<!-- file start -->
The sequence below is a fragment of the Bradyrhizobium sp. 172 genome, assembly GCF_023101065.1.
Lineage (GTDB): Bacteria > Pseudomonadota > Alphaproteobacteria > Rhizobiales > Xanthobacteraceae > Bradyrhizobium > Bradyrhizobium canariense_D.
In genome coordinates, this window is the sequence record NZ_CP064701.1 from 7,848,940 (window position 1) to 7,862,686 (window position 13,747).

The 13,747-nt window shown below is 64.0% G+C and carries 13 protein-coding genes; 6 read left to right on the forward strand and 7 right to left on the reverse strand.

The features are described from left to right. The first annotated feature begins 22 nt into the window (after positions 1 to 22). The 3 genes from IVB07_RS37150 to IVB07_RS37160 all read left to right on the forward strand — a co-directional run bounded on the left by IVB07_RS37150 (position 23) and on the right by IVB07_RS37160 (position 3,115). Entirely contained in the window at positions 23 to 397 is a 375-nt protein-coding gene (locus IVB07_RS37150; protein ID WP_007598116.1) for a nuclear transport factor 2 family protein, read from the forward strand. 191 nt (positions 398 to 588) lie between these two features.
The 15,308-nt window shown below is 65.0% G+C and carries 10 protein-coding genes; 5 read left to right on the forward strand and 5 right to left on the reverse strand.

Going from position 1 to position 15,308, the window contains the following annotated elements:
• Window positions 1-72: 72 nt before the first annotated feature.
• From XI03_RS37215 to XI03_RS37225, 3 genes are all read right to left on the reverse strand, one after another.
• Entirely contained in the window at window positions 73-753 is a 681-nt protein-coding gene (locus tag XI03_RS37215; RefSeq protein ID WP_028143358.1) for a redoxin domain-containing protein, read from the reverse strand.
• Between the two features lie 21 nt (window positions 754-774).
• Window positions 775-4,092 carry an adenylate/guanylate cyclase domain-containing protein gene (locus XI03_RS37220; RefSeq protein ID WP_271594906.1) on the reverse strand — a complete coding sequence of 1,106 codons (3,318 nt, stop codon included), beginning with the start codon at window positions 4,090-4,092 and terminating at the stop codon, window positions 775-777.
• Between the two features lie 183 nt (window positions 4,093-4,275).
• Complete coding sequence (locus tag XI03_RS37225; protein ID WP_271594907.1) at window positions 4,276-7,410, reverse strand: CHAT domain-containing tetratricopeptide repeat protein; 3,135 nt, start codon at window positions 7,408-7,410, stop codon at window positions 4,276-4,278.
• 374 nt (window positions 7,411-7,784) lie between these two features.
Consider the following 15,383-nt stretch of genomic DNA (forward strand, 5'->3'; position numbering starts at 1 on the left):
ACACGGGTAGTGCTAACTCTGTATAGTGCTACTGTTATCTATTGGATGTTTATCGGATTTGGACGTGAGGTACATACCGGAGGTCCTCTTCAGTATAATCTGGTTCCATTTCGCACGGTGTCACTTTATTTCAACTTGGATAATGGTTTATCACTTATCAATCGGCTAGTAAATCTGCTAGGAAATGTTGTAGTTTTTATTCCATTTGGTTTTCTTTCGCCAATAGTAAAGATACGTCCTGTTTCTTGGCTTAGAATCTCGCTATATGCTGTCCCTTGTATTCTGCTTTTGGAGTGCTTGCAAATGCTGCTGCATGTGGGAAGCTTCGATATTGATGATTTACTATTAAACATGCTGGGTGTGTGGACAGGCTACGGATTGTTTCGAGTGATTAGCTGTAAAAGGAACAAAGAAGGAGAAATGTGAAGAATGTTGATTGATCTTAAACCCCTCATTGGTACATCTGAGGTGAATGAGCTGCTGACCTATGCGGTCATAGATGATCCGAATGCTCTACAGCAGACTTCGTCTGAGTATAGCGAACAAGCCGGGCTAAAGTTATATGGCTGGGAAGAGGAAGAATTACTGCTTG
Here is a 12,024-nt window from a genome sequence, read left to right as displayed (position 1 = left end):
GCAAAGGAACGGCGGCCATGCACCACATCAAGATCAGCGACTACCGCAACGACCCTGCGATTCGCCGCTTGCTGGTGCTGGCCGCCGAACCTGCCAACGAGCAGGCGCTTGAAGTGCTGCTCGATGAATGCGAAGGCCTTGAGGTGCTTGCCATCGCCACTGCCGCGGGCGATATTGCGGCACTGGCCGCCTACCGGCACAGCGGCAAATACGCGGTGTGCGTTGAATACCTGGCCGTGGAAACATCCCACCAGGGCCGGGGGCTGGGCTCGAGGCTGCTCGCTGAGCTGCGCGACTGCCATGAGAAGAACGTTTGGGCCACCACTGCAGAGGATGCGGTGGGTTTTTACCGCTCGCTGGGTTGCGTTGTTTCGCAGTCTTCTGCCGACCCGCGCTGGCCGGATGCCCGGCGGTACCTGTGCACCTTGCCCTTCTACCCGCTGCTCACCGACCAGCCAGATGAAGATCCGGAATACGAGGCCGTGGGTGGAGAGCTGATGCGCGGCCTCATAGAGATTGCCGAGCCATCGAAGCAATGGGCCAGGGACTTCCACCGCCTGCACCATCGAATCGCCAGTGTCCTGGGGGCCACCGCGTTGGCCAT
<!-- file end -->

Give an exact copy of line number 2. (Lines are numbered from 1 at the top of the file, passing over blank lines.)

Lineage (GTDB): Bacteria > Pseudomonadota > Alphaproteobacteria > Rhizobiales > Xanthobacteraceae > Bradyrhizobium > Bradyrhizobium canariense_D.